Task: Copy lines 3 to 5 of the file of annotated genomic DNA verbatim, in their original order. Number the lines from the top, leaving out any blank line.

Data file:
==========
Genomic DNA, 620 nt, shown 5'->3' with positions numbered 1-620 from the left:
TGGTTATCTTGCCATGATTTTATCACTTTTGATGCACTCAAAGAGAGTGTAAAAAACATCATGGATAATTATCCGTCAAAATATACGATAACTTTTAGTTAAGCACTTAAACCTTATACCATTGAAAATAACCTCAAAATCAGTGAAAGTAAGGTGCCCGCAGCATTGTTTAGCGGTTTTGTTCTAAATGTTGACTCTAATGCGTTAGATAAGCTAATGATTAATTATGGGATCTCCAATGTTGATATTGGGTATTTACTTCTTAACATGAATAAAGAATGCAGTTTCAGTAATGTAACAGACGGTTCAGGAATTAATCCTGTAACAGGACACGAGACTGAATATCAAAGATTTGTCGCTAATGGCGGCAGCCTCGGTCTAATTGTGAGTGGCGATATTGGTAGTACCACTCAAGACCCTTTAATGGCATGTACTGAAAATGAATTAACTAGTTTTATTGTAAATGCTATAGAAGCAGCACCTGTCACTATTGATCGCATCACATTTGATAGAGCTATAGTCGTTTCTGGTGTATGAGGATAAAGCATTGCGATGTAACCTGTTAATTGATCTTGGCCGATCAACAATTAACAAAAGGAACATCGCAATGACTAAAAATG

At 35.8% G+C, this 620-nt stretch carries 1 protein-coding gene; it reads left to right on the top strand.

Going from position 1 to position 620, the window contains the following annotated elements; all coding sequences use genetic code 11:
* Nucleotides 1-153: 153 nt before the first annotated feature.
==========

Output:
At 35.8% G+C, this 620-nt stretch carries 1 protein-coding gene; it reads left to right on the top strand.

Going from position 1 to position 620, the window contains the following annotated elements; all coding sequences use genetic code 11:
* Nucleotides 1-153: 153 nt before the first annotated feature.